I wish like hell I could remember the museum this piece is on display in! If someone can refresh my failing memory ... I'd appreciate it!

    Some other Lion/Prey animal "Action" ...

    Now this one -- though impressive, with its own "wow" factor going for it -- I have to also doubt. Here you have a 500 to 600-pound male on a 440 to 600-pound Wildebeest's back, and his hind end is up? I don't think so!


    My point is, you can "go big" and still "do it right" ... the two are not mutually exclusive. I would love to do "action" pieces like this if my customers would only want them. The closest I may come this year might be an adult male Ostrich displaying and defending his nest of eggs ... from a curious Lion ... that's as "Action Oriented" as most of my guys are!

    Now here's the real deal!
    Uh oh! Here comes the big guns!
    To paraphrase Howard Cosell: "Down goes Zebra! Down goes Zebra! Down goes Zebra!"
    Suppertime for the King ...
    Ecstasy and Elation for the Queen!



    Nature and her gifts are my inspiration.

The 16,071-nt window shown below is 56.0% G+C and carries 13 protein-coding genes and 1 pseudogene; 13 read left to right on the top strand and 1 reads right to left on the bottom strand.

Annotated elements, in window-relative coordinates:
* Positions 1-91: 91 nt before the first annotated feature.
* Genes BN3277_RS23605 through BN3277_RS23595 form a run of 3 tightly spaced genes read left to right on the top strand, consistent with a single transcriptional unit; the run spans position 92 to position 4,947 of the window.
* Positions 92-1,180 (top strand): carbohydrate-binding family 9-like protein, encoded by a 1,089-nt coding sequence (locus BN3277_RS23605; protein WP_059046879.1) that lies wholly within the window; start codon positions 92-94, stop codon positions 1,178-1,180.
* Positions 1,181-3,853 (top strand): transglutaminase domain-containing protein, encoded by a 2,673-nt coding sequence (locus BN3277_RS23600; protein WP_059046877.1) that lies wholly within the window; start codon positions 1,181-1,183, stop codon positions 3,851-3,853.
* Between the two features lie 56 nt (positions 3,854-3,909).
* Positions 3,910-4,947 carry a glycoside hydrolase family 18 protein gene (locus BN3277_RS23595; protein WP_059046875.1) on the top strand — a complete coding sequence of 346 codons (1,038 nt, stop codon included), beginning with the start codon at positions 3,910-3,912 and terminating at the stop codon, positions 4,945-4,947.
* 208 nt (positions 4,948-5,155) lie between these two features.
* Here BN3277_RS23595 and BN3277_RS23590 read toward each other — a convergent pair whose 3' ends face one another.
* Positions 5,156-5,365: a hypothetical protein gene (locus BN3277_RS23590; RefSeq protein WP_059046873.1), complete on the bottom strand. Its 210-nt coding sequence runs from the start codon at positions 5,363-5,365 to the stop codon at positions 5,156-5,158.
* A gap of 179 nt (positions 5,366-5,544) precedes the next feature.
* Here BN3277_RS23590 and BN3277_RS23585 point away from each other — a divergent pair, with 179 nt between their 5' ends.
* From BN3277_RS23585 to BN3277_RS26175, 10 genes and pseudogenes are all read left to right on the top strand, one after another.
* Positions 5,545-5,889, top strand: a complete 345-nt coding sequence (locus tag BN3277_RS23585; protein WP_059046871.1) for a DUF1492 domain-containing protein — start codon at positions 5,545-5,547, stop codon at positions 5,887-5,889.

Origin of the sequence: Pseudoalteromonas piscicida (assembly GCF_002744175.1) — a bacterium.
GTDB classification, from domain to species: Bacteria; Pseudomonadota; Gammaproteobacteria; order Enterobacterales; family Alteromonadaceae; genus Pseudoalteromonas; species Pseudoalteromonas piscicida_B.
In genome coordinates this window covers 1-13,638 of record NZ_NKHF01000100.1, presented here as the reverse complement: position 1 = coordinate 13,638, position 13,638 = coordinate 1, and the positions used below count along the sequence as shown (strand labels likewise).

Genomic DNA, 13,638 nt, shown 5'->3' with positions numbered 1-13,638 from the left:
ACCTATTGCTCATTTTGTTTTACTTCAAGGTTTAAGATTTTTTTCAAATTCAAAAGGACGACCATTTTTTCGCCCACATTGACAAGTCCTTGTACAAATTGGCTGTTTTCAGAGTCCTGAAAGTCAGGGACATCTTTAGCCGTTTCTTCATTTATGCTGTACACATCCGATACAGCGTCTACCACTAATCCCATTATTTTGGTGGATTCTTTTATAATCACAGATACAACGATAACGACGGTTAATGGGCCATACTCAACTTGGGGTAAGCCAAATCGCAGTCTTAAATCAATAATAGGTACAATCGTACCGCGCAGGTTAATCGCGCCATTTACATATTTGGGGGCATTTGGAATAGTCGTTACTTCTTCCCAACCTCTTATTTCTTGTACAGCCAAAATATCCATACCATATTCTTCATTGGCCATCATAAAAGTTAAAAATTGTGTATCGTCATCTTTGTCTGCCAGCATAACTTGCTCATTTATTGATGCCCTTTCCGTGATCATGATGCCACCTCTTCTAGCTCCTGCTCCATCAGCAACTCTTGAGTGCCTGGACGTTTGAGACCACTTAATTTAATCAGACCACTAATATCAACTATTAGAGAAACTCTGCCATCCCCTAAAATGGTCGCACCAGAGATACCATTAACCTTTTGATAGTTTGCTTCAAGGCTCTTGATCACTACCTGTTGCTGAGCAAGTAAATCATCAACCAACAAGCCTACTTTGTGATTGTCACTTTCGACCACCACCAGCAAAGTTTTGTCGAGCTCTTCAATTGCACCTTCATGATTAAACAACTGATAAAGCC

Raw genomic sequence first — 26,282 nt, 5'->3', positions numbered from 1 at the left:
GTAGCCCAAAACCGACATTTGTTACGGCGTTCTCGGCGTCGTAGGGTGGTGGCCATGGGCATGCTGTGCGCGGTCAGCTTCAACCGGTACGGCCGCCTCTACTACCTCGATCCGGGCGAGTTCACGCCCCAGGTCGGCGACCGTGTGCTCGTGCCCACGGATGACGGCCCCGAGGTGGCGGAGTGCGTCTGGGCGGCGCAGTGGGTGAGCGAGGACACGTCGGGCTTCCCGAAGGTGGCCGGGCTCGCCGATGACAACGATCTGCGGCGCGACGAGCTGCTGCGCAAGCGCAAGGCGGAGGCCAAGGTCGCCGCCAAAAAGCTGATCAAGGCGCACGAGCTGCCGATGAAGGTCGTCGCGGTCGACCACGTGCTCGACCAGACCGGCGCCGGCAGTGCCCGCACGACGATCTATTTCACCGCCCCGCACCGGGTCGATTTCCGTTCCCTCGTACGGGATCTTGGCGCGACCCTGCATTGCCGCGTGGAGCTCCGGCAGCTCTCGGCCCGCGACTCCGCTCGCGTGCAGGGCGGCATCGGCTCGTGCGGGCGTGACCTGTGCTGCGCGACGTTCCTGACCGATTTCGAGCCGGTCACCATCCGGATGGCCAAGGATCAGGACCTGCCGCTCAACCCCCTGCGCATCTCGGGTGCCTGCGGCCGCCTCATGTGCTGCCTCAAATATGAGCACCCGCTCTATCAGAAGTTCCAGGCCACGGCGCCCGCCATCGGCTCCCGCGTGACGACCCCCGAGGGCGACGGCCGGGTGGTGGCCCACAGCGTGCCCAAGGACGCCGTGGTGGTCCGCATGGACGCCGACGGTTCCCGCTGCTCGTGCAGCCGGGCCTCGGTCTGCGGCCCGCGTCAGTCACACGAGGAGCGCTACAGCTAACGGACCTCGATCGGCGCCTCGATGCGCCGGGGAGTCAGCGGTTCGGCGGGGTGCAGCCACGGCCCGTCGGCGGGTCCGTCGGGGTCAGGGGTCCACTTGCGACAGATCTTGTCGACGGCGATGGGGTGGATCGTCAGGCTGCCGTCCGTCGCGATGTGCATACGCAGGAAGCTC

16. Bill Yox

    Bill Yox Well-Known Member

    Sorry, I guess I wouldnt call most of those mounts "doing it right" any more then what dennis has already done. The point is, sure we all know whats accurate, including females making the kill, but we as taxidermists have the artistic license to make it as interesting and viewable as other art is. None of us are going to mount our lion and zebra like the majority of those "life" pics. They just are not that interesting. real, yes, but not so exciting.
  17. JE

    JE Well-Known Member

    Am I the only one that thinks the real lions depicted do not show the same level of muscular, sinewy type bodies/limbs that some of the "correct" displays exhibit.
  18. Nyati

    Nyati I love tahr huntin

    Ken Walker tells me that the loin and buffalo mount is in the Berring mammal Hall at the Smithsonian Institute in D.C. It was done by Animal Artistry and donated to the museum.
  19. George

    George The older I get, the better I was.

    Thank you Bill. I couldn't agree more which does lend itself to our own hypocracy of opinions in how mounts are judged.

    Nyati, I recognized that mount instantly when I noticed the okapi behind it. Ask Ken to tell you THAT story. LOL
  20. *

    * Liberalism IS A MENTAL ILLNESS !

    LIKE DEJU"VU ::)
    I rermeber working on some of those mounts at AA
    Hey, RDA bring back any memories ??? ;D ;D ;D ;D